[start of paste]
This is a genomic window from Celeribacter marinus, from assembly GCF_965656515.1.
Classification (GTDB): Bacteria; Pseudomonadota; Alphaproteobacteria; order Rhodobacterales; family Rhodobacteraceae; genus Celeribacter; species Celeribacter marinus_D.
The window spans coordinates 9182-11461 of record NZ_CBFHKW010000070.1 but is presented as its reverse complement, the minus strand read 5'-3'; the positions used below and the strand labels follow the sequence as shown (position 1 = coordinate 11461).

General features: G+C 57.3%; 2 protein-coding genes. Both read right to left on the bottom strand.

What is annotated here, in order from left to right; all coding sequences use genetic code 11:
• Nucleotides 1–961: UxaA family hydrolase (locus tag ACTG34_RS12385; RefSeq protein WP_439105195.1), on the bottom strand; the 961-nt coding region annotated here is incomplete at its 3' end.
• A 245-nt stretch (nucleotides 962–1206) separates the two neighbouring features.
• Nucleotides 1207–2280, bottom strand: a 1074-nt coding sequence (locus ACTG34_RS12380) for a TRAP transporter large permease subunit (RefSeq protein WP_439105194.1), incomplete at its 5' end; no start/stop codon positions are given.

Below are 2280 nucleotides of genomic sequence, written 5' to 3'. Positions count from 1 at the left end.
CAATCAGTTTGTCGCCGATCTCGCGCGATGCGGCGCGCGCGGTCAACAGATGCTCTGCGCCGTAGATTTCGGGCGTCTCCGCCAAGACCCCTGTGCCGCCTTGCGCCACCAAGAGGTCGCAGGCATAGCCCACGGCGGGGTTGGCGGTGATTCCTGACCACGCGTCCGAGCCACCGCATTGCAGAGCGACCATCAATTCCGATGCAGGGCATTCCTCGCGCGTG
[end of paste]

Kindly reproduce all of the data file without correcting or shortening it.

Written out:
This is a genomic window from Celeribacter marinus, from assembly GCF_965656515.1.
Classification (GTDB): Bacteria; Pseudomonadota; Alphaproteobacteria; order Rhodobacterales; family Rhodobacteraceae; genus Celeribacter; species Celeribacter marinus_D.
The window spans coordinates 9182-11461 of record NZ_CBFHKW010000070.1 but is presented as its reverse complement, the minus strand read 5'-3'; the positions used below and the strand labels follow the sequence as shown (position 1 = coordinate 11461).

General features: G+C 57.3%; 2 protein-coding genes. Both read right to left on the bottom strand.

What is annotated here, in order from left to right; all coding sequences use genetic code 11:
• Nucleotides 1–961: UxaA family hydrolase (locus tag ACTG34_RS12385; RefSeq protein WP_439105195.1), on the bottom strand; the 961-nt coding region annotated here is incomplete at its 3' end.
• A 245-nt stretch (nucleotides 962–1206) separates the two neighbouring features.
• Nucleotides 1207–2280, bottom strand: a 1074-nt coding sequence (locus ACTG34_RS12380) for a TRAP transporter large permease subunit (RefSeq protein WP_439105194.1), incomplete at its 5' end; no start/stop codon positions are given.

Below are 2280 nucleotides of genomic sequence, written 5' to 3'. Positions count from 1 at the left end.
CAATCAGTTTGTCGCCGATCTCGCGCGATGCGGCGCGCGCGGTCAACAGATGCTCTGCGCCGTAGATTTCGGGCGTCTCCGCCAAGACCCCTGTGCCGCCTTGCGCCACCAAGAGGTCGCAGGCATAGCCCACGGCGGGGTTGGCGGTGATTCCTGACCACGCGTCCGAGCCACCGCATTGCAGAGCGACCATCAATTCCGATGCAGGGCATTCCTCGCGCGTG